As expected, M184V was the most common NRTI-associated mutation, emerging as early as after 1.5 months of failure and persisting at nearly every time point tested (38 of 40). M184V has been shown to emerge in high prevalence among children and adults failing on 3TC-containing regimens in developed countries21; cross-sectional studies have likewise reported a high prevalence of M18V among African (63-69%)6, 7 and Thai (84-85%)16, 20 children. In contrast to M184V, TAMs generally arise after long periods of virological failure 22. A recent study of Ugandan adults found no TAMs after a median 320 days of virological failure.23 Our data, although limited by small numbers, suggests the same for Ugandan children, with no TAMs detected until after 12 months of failure. Germanaud et al also found a low prevalence of TAMs, with only 3 of 30 HIV-infected Malian children demonstrating a single TAM after 6 months of ARV therapy. 7 Taken together, these data suggest that early detection of virologic failure could prevent the development of multiple TAMs and thereby preserve the activity of thymidine analog ARVs for use in second line regimens.

We found a high rate of NNRTI-associated mutations, with six of nine patients demonstrating at least one NNRTI-associated mutation within six months of failure, comparable to what was reported (70%) in Mozambique.7 Notably, we isolated mutations that would confer resistance to etravirine as early as after six months of virologic failure. Etravirine was designed for use in patients who had failed first generation NNRTI’s, retaining activity in the context of K103N 24-26. When used with darunanavir as in the DUET trial,27, 28 etravirine can serve to spare newer classes of ARVs such as integrase inhibitors. However, because etravirine loses activity in the presence of multiple mutations,29 persistent failure in the context of nevirapine or efavirenz can compromise its future use, as we document here.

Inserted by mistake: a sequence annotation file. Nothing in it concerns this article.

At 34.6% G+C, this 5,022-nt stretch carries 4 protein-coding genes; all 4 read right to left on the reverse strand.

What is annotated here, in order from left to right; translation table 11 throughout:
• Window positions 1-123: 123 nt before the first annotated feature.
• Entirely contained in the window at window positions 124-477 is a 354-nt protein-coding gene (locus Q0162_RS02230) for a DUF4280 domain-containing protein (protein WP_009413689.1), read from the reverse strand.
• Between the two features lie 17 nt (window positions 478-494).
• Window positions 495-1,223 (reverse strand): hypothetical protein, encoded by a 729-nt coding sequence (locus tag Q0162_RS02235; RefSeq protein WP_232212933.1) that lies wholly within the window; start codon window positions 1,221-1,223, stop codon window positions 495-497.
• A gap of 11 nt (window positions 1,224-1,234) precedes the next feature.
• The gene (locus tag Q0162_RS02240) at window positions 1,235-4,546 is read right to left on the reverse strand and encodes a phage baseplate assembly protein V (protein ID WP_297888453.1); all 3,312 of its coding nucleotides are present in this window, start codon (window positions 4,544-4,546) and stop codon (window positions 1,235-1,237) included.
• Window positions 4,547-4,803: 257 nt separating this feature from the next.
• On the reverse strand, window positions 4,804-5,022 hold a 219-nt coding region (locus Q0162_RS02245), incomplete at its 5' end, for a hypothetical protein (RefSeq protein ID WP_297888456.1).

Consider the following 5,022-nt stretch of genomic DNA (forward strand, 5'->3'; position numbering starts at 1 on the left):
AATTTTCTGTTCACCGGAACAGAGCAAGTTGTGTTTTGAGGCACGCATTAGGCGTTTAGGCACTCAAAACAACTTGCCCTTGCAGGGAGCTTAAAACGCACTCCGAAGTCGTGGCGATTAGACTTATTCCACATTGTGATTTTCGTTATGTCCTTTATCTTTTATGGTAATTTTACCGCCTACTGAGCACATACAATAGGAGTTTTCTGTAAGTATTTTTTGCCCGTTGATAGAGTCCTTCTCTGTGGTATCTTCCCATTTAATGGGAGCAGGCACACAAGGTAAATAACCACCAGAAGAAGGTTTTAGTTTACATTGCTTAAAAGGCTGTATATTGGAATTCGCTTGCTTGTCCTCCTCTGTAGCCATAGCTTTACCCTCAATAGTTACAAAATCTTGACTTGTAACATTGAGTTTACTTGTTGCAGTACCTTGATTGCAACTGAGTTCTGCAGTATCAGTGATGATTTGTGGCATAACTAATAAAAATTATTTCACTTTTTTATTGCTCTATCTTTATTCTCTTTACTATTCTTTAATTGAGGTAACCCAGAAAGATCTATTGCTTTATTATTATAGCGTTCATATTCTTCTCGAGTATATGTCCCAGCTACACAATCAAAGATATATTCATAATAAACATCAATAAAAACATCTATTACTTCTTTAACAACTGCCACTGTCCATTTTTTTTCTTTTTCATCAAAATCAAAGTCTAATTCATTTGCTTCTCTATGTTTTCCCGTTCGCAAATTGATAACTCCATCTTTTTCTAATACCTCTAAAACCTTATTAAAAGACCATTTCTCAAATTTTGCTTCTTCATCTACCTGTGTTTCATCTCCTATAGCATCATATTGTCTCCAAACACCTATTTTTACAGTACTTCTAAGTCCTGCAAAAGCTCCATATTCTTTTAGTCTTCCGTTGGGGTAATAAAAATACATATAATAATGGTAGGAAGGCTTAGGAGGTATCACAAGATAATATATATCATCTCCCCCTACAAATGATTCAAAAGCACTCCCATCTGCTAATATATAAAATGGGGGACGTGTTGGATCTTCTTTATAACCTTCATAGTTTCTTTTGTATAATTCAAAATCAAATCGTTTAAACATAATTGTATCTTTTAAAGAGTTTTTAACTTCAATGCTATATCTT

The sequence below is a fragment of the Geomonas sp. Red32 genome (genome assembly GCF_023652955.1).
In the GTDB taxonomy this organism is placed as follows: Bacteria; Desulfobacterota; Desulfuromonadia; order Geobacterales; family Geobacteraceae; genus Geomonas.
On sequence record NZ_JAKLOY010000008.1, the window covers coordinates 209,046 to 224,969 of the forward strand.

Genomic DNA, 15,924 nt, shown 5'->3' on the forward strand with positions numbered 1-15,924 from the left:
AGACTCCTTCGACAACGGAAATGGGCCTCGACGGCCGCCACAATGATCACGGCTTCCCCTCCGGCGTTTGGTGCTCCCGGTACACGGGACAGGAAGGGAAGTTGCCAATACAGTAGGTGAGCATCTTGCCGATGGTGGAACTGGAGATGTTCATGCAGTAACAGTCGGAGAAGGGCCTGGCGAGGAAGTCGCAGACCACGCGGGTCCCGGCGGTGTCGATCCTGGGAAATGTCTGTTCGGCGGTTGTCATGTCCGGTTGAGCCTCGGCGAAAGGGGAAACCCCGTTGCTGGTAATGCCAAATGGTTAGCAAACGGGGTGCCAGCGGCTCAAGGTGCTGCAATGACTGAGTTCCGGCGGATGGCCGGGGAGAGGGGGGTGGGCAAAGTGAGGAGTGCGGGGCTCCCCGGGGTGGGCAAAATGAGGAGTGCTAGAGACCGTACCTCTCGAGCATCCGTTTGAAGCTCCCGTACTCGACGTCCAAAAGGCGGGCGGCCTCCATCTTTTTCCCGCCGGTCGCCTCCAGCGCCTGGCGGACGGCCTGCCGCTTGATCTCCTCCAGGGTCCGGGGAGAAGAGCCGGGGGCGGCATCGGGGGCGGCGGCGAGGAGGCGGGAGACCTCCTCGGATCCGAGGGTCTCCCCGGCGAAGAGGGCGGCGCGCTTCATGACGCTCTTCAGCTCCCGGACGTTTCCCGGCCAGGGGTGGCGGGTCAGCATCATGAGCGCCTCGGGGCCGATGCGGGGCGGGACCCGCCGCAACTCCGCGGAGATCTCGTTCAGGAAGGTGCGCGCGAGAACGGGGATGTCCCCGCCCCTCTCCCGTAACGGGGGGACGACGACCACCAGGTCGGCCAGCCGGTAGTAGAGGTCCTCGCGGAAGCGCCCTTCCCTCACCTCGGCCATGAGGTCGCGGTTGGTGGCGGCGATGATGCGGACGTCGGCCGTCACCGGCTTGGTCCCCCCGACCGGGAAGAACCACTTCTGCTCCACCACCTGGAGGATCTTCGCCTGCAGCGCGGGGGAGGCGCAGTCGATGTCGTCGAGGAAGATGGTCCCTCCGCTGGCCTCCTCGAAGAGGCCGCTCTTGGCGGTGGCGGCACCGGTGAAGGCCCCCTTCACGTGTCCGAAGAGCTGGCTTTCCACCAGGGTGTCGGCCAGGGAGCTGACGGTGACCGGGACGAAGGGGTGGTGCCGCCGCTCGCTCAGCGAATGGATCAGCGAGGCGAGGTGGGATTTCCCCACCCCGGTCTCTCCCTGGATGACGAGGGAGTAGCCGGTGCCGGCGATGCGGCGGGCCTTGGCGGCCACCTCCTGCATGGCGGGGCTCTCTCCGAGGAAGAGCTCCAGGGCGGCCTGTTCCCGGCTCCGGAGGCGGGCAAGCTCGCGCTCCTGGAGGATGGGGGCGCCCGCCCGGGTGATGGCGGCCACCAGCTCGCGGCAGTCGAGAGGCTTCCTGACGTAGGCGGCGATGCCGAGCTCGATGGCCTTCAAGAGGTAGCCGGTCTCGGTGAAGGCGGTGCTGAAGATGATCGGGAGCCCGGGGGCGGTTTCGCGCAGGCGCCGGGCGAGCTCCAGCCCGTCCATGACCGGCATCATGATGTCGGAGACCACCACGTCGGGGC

While there have been several cross sectional studies demonstrating ARV-mutations in African children failing therapy6, 7, 19, we used longitudinal specimens to show that mutations threatening the efficacy and reliability of second line regimens increase over time in individual patients. A limitation our study is that we used HIVdb modeling, which is based primarily on data from HIV-subtype B viruses. However, our findings underscore the need for controlled clinical studies of second line ARV regimens in African children, particularly where access to virologic monitoring will remain limited. Data from Ugandan adults suggest protease-inhibitor-based second line regimens can result in good outcomes30 even in the context of NRTI-associated resistance mutations, but there are no such data for African children.